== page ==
As soon as she returned to London, Bettinson secured a Friday night DJ residency in The Four Quarters in Peckham, to road test bass-heavy tracks she’d created in her studio earlier that day. “I realised then that it’s the same thrill for me to make a tune in the studio and then play it that evening, and see people connect with it. And I guess that was what I loved instantly about switching allegiance.”


As the sound of Lau.ra began to take shape in bright melodies and wonky basslines, her studio setup remained the same. “I’ve literally got my laptop, a tiny little octave keyboard and a set of speakers,” she says. “I do better work with less gear.” Even the flute melody on the track ‘Chengdu’ stems from audio stored on Bettinson’s phone, recorded live during an impromptu session by a traditional Chinese instrumentalist. Bettinson named it after the eponymous city in China, when she was based there as an artist in residence for PRS and the British Arts Council. But as Lau.ra, her technical and mental approach has evolved.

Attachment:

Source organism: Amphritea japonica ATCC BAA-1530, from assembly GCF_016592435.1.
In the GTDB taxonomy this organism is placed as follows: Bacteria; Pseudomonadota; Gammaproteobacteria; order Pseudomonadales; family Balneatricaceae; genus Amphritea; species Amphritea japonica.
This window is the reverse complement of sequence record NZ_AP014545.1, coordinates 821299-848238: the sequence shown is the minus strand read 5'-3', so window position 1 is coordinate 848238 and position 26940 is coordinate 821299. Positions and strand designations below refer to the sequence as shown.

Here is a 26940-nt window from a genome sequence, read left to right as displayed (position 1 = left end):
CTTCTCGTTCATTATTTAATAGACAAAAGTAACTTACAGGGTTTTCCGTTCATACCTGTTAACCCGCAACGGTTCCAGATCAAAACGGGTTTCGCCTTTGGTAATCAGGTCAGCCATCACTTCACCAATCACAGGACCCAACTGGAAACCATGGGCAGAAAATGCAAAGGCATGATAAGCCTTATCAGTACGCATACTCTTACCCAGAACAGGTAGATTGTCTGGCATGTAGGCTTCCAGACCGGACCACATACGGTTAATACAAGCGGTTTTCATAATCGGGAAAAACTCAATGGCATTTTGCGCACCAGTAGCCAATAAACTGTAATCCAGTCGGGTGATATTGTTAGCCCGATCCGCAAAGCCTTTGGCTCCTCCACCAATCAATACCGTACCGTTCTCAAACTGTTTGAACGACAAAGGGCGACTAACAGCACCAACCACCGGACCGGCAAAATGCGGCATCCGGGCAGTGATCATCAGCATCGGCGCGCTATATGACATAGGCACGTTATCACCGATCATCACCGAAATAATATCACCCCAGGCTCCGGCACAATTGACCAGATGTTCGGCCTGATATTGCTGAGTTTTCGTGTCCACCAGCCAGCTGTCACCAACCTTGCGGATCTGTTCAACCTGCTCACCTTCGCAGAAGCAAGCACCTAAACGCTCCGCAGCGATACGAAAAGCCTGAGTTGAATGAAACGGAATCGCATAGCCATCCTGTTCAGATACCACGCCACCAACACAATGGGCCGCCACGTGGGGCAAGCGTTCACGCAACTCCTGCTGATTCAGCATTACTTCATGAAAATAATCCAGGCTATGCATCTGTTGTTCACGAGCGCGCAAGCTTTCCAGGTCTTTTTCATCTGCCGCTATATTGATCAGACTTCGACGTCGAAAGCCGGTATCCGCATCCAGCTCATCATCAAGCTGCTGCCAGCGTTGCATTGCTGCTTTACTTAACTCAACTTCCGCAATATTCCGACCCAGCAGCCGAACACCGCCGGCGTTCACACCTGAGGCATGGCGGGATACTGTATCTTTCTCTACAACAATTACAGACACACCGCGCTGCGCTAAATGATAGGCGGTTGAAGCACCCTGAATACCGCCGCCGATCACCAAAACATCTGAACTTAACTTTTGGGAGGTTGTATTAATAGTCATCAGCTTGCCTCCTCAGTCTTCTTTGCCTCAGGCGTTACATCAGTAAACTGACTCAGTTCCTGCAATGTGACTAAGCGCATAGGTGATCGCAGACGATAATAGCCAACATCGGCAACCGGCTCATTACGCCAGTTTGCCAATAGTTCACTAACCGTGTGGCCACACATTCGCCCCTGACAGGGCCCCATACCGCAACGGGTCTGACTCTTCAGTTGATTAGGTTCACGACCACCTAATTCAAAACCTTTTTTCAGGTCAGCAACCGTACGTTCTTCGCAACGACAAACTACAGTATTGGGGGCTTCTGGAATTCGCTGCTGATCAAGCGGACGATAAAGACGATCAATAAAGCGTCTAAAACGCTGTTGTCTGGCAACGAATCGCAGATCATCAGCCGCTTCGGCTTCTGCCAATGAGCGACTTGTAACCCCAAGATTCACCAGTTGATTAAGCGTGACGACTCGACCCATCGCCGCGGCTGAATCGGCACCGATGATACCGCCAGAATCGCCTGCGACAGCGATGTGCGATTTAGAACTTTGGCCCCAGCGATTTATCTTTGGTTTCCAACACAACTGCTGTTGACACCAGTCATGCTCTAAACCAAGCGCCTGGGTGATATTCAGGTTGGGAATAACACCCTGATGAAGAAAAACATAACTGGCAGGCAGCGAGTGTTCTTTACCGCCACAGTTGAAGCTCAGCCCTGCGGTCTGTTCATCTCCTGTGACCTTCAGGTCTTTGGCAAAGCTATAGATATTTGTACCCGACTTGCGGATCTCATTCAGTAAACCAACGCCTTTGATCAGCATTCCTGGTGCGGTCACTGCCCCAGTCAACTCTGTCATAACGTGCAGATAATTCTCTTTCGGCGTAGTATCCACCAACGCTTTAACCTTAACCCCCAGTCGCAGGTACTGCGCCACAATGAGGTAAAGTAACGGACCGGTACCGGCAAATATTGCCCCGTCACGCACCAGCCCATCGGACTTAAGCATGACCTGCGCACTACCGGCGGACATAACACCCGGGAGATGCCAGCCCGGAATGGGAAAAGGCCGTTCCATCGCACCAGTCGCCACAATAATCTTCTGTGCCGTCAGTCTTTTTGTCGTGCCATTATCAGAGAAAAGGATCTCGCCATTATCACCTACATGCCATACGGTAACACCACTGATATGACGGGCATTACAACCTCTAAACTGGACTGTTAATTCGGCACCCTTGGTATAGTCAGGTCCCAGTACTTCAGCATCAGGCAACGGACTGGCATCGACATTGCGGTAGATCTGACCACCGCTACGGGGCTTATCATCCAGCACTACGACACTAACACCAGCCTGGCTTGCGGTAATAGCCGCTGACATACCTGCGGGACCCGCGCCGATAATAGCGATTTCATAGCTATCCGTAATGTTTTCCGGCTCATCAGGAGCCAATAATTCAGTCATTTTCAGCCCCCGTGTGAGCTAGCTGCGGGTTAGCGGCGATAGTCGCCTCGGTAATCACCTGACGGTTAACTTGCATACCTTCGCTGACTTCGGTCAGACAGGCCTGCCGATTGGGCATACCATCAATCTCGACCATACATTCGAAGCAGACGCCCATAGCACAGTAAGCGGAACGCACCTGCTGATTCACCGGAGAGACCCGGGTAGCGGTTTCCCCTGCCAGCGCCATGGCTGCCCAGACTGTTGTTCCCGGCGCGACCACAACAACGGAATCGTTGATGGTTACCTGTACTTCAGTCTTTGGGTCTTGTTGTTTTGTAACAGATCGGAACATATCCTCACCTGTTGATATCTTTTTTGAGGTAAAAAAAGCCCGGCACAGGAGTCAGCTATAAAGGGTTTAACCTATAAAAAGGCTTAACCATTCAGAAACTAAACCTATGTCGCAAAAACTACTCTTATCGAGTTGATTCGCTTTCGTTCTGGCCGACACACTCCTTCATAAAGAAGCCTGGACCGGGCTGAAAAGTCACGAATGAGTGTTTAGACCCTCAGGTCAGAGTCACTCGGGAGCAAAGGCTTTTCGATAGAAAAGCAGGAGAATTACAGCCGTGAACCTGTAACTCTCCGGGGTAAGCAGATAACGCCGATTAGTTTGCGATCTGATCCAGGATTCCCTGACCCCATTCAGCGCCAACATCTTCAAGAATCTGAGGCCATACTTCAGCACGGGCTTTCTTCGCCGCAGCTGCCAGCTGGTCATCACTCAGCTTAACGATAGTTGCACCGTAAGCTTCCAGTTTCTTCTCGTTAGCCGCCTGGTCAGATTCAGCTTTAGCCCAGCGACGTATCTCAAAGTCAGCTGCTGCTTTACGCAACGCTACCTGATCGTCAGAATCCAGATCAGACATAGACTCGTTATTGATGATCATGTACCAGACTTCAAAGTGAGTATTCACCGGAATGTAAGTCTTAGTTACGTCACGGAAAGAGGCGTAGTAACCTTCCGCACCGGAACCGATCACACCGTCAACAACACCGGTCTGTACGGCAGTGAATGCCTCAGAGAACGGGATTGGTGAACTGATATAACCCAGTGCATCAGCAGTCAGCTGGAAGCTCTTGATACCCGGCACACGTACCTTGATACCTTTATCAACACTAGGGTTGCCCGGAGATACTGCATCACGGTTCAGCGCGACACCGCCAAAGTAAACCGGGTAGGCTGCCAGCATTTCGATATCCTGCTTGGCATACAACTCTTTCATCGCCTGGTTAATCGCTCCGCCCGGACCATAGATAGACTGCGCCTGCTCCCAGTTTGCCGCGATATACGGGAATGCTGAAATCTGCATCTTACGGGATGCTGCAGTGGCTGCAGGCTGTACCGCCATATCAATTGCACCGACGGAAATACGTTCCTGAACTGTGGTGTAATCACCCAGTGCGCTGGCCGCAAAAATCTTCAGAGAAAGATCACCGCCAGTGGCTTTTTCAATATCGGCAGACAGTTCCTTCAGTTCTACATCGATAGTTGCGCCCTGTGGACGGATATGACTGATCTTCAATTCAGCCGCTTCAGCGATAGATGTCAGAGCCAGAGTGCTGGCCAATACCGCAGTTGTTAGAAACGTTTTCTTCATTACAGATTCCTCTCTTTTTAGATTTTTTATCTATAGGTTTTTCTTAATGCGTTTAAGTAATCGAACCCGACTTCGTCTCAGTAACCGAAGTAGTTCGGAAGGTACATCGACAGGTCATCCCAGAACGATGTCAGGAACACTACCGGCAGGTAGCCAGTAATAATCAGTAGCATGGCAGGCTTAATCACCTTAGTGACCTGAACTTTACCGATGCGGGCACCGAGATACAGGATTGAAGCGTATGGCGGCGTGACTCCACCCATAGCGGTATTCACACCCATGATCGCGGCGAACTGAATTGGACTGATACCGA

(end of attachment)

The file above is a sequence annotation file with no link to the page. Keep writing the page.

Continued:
“I’m cutting up other people’s vocals,” she explains, “so I can be way more ruthless, because I’m not personally attached to the idea. I had this song, ‘Wicked’, and it’s one of my favourite tracks I ever made, because it’s so fucking bold. There’s nothing to it, just a banging bassline and a lot of personality in those weird little vocals. But it could have been a very different song, because I had so much vocal from Eliza [Legzdina]. I’m proud that I honed in on these simple bits to create what ended up being a very hooky tune. I’d never have done that if I was singing it, because I’d have been like, ‘I love that lyric, that needs to be in there’, whereas because I’m not attached, I’m like,” — she makes a swift chopping motion — “‘great, done!’”